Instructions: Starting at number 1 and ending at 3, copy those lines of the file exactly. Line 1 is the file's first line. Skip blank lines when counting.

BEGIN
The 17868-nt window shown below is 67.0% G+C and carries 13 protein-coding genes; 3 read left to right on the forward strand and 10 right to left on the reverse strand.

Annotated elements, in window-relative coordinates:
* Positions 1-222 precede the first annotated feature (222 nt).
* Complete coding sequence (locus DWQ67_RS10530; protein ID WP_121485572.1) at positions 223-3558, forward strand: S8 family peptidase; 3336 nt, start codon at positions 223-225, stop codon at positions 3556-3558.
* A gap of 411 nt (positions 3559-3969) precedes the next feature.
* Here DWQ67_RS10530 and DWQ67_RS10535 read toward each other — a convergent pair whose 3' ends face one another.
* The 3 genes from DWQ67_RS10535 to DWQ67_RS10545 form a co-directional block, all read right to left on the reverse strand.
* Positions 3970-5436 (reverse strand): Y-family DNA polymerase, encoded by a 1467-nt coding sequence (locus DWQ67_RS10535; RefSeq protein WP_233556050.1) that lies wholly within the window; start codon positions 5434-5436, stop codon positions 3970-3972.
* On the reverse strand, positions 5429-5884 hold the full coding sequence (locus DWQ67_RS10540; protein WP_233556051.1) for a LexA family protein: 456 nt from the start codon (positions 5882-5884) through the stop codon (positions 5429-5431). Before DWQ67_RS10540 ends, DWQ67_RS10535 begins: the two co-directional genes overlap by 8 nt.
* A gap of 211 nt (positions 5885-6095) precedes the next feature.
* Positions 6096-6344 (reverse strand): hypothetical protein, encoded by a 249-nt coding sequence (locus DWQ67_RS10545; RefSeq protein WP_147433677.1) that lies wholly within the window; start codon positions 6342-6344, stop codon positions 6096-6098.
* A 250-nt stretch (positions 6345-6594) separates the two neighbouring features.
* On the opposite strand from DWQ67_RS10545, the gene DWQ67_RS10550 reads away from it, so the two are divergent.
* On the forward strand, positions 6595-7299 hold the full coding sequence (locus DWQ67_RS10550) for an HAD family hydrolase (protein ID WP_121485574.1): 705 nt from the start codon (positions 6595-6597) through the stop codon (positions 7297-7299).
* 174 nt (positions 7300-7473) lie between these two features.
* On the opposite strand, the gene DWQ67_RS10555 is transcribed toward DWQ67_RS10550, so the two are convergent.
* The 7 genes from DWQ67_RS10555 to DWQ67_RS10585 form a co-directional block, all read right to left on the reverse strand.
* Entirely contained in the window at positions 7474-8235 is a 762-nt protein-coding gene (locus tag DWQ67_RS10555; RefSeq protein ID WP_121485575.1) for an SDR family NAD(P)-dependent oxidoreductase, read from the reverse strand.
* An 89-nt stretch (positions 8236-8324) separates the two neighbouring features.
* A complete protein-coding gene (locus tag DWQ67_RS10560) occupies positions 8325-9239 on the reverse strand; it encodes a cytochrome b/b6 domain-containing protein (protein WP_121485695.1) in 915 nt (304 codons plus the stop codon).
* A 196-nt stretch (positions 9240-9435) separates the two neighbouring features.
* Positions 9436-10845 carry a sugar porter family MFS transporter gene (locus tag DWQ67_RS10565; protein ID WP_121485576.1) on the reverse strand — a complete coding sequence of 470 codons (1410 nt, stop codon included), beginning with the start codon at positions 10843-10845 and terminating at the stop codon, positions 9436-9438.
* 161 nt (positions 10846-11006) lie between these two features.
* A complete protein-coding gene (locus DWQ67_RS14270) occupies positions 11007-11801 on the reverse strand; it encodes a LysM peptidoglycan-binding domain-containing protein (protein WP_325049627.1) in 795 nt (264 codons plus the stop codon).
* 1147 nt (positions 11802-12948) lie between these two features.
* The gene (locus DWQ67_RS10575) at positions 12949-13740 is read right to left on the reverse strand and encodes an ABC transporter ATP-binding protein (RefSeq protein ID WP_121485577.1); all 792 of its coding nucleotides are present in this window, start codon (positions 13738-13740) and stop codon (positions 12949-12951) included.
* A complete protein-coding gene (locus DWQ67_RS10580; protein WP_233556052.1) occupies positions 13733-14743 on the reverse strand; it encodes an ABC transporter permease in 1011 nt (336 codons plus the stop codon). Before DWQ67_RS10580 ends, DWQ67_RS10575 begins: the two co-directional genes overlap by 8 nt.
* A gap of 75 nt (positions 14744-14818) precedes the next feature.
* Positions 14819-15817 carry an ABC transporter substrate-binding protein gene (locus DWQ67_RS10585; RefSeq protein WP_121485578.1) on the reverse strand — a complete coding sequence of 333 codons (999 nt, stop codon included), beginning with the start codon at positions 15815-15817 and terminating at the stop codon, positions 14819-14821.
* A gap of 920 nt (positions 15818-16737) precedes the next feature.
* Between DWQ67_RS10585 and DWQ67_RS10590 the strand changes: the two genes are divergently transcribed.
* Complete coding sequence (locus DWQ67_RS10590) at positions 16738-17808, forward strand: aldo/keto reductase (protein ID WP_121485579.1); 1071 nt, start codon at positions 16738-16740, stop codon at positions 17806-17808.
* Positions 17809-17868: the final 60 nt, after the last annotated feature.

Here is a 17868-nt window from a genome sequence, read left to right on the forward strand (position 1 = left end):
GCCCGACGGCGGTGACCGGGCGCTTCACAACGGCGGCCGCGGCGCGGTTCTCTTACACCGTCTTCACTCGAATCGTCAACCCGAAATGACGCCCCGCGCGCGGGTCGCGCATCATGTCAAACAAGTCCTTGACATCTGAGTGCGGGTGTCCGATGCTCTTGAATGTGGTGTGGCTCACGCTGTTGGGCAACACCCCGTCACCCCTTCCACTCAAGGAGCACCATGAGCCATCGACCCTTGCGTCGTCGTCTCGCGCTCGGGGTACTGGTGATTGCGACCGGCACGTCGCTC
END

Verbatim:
The 17868-nt window shown below is 67.0% G+C and carries 13 protein-coding genes; 3 read left to right on the forward strand and 10 right to left on the reverse strand.

Annotated elements, in window-relative coordinates:
* Positions 1-222 precede the first annotated feature (222 nt).